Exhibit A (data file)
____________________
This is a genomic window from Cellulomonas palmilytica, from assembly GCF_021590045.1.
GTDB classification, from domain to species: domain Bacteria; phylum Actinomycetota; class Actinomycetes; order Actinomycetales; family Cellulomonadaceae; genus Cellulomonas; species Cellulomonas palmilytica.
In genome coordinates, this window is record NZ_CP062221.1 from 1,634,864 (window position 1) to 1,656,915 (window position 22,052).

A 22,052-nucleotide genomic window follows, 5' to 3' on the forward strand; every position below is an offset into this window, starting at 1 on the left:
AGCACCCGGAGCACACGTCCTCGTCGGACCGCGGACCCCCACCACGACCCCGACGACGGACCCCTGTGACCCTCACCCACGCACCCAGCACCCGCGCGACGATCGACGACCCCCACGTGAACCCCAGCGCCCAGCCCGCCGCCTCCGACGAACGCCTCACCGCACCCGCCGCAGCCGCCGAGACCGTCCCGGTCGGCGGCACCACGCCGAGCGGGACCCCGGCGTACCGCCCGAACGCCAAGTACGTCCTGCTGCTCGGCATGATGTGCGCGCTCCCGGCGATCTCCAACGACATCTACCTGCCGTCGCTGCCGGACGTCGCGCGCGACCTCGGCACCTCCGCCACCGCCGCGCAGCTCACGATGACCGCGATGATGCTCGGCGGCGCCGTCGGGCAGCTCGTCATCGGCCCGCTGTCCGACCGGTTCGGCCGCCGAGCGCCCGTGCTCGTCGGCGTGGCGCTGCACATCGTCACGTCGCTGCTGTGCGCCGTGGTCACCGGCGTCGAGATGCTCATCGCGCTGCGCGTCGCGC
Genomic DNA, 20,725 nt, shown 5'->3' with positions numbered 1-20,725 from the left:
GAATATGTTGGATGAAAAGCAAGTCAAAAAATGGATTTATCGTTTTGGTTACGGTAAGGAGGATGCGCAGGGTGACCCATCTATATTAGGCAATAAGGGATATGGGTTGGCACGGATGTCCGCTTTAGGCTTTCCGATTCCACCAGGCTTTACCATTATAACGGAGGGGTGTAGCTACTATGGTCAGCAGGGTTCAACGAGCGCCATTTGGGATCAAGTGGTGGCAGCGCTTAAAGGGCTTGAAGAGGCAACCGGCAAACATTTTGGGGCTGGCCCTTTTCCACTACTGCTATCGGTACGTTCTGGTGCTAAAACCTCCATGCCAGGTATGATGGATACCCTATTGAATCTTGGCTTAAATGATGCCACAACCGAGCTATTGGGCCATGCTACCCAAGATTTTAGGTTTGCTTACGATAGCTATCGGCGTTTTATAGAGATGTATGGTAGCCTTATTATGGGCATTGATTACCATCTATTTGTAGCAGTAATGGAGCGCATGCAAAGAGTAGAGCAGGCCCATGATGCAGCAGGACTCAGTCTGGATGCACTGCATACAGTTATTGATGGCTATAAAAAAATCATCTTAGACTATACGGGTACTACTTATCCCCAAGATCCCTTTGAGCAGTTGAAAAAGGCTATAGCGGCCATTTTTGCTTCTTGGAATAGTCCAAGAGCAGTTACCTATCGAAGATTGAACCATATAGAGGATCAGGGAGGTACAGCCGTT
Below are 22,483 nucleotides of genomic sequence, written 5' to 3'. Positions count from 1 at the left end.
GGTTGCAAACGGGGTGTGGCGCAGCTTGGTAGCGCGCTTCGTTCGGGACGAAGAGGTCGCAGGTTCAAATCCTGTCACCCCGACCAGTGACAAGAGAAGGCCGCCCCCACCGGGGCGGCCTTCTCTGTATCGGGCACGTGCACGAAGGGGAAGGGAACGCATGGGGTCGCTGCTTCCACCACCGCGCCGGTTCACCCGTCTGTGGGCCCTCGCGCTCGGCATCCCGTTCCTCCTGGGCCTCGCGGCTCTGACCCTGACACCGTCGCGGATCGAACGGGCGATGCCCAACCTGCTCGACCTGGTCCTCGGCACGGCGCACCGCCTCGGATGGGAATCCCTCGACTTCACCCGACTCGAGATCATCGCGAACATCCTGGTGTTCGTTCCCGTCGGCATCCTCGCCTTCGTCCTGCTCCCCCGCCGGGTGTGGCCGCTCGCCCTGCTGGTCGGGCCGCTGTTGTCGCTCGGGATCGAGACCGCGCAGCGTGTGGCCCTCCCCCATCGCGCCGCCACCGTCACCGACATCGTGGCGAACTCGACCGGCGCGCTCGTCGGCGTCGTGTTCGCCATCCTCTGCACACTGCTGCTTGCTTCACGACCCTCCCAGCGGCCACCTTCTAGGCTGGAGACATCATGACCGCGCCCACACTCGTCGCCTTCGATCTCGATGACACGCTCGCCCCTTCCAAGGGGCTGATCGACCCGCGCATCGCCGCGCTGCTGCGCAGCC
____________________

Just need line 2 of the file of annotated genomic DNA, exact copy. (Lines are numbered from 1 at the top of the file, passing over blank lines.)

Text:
GTDB classification, from domain to species: domain Bacteria; phylum Actinomycetota; class Actinomycetes; order Actinomycetales; family Cellulomonadaceae; genus Cellulomonas; species Cellulomonas palmilytica.